at Fairview Library offers glimpse into past
By Charles Cassady
Published April 2, 2008
city of Cleveland, on the ropes financially, tries to radically
remodel the downtown lakefront to attract business, giving downtown
a glorious new look. Well, that’s the up-to-the-minute ongoing soap
opera about the “Medical Mart,” or the new Convention Center, right?
No, it’s the 72-year old story of the Great Lakes Exposition of
the Depression era, a subject of a special historical presentation
at the Fairview
Park Public Library Monday at 7 p.m.
Sue Sifritt, a historical specialist at the library,
will use PowerPoint technology to literally walk 21st-century visitors
through scans of old postcards and sites of the grand pavilions
and spires that once soared near where the Rock Hall of Fame and
Museum and the Great Lakes Science Center now stand.
“Both of my parents went, and I heard them talking
about it various time’s when I was growing up,” said Sifritt.
The Great Lakes Exposition started in 1936. On 125
acres of land, roughly from where Browns Stadium to Burke Lakefront
Lakefront are now situated, were transformed by 200 new buildings.
Ostensibly it was related to Cleveland’s centennial, but the intention
was to spotlight the Great Lakes region as a site of commerce, culture,
art, entertainment and technology during the Depression years when
Eliot Ness served as Cleveland’s Safety Director and shanty villages
filled the Flats.
The sparkling new construction that went up with the
Exposition included a “Court of Presidents,” highlighting chief
executives from the midwest, a “Winterland,” a “Hall of Progress,”
“Varied Industries,” “Streets of the World,” “Horticultural Gardens,”
a “Tower of Light,” “The Romance of Iron and Steel,” a “Florida
Building” and a “Marine Theater,” which, in 1937, was redeveloped
as a floating night club, the Billy Rose Aquacade.
Amazingly, said Sifritt, most of the preparations
took just about three to nine months.
On the day the Great Lakes Exposition began, June 27, 1936,
President Franklin Delano Roosevelt officiated, electronically opening
the front gates, via long-distance push-button in Washington D.C.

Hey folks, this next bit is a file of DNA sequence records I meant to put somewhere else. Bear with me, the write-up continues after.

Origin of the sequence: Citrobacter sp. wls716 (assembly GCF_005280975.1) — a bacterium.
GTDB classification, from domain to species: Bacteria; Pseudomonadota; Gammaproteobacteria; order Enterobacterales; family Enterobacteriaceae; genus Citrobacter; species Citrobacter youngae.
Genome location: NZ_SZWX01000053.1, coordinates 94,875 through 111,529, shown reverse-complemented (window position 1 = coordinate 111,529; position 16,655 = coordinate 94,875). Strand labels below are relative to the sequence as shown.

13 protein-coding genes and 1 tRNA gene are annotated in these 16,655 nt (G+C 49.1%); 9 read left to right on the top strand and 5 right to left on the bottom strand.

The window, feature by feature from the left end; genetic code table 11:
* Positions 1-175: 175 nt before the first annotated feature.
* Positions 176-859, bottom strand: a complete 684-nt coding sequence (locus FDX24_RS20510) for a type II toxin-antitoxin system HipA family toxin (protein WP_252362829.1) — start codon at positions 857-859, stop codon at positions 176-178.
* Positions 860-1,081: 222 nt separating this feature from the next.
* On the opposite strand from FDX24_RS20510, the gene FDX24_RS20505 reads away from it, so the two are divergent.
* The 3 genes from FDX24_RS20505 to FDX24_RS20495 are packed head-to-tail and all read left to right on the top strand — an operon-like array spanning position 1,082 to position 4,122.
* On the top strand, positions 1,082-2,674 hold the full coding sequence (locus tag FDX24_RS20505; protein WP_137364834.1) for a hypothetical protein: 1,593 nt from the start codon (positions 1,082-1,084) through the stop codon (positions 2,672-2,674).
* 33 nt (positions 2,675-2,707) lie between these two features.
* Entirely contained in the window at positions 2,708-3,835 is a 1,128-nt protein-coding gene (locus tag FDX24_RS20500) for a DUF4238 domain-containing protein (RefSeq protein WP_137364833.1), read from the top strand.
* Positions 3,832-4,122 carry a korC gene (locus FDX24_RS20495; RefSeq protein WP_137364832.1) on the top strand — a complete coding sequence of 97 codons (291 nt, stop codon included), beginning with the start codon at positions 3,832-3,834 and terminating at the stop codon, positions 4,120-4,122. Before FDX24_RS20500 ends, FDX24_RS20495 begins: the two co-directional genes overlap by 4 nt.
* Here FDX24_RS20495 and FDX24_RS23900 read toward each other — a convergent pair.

(he visited in person a few months later). It was such a big deal
the United States Treasury even struck commemorative 50-cent coins
for the Exposition.
“I used to have one,” said Sifritt. “I don’t any more.”
Adult admission to the event, in fact, was 50 cents.
The extravaganza wasn’t as sprawling as the legendary Chicago World’s
Fair - another must-see of the 1930s - but it was impressive nonetheless
and drew several million visitors, who signed their names to a register
called the Golden Book of Cleveland that, at more than two tons,
bade to be the largest book in the world. Fantastic attractions
included a pavilion of trained monkeys, a Ripley’s Believe-It-Or-Not
“Odditorium,” an early demonstration of television, several restaurants,
a Shakespeare theater, a live-reptile act, the polar-exploration
ship used by Admiral Byrd, as well as a state-of-the-art US Navy
Visiting celebrities frequented the Aquacade for its
musical numbers and exhibitions of synchronized swimming on Lake
Erie, among them singer-actor Rudy Vallee and Olympics swimmer and
movie Tarzan Johnny Weismuller.
“[Weismuller] complained - and so did some of the
other swimmers - because the polluted water was causing rashes,”
said Sifritt. “Even back then it was polluted.”
Though it was only supposed to last a year, the success
of the Great Lakes Exposition made the organizers decide to extend
it into 1937 - though ticket sales for the protracted edition were
rather disappointing, said Sifritt, and the Exposition closed in
While signs of the old New York World’s Fair and the
Knoxville World’s Fair and Montreal’s Expo 70 can still be visited,
the Great Lakes Exposition is just as noteworthy for what it left
behind: nothing. Except for souvenir booklets and small relics,
traces of the giant towers and pavilions disappeared long ago -
dismantled summarily or recycled for the WWII war effort.
A set of gardens along the lakefront and a beautiful
fountain were supposed to remain behind as “a gift to the city,”
said Sifritt. But they were poorly maintained, and the fountain
fell into disrepair. A fire ultimately erased them from memory,
as well as the landscape. Nobody even knows where the two-and-a-half
ton Golden Book of Cleveland wound up.
But by using computer projections, the archives of
the Cleveland Memory Project (from the collection of Cleveland State
University and the Ohio Historical Society), old postcards and the
prose of Cleveland society-page columnist Windsor French, she plans
to bring the Great Lakes Exposition to “virtual” life for an armchair
Sue Sifritt said that local historian John Vacha is
working on a book recalling the Great Lakes Exposition, and that
memories of the great show may come even closer than that at her
Monday presentation. “I understand that some of the people who have
signed up [to attend] have been there.”
Admission to Sifritt’s presentation is even cheaper
than the Great Lakes Exposition itself – free – but you are asked
in advance by calling 440-333-4700. The Fairview Park Public Library
is located at 21255 Lorain Road.